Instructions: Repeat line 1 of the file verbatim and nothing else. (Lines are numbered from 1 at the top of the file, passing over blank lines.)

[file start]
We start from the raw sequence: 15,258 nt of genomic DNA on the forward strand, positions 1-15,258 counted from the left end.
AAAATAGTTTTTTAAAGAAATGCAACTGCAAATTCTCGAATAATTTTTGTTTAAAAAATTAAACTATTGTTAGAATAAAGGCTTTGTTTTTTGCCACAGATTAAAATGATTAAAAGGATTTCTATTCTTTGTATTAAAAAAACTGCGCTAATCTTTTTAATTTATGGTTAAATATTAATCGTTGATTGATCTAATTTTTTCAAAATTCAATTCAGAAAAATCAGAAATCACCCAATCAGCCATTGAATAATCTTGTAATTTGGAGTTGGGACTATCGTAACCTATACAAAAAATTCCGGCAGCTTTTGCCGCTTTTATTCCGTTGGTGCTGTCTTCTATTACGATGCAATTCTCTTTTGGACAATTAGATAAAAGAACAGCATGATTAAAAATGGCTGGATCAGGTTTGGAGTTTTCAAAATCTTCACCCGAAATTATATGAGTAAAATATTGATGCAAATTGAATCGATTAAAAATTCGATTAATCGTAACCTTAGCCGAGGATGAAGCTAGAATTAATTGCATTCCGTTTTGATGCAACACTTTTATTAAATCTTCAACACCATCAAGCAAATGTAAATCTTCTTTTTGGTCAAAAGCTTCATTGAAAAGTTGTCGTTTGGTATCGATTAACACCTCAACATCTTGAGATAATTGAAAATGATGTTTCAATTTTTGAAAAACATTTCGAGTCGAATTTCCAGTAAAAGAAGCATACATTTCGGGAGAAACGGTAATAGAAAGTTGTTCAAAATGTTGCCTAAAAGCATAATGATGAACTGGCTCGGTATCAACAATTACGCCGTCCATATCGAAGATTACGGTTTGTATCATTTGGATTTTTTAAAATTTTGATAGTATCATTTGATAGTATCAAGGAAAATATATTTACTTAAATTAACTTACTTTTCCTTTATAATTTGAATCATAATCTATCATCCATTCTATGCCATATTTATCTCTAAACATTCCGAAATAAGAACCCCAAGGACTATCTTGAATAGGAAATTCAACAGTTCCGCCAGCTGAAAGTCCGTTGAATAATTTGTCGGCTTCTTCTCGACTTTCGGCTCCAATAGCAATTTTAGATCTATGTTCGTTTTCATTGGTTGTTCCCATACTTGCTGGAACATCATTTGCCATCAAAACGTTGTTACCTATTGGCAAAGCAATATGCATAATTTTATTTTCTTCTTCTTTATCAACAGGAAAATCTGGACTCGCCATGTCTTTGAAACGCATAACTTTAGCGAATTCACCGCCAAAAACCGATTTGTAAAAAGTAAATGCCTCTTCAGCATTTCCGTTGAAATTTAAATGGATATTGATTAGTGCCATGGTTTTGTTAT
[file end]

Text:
We start from the raw sequence: 15,258 nt of genomic DNA on the forward strand, positions 1-15,258 counted from the left end.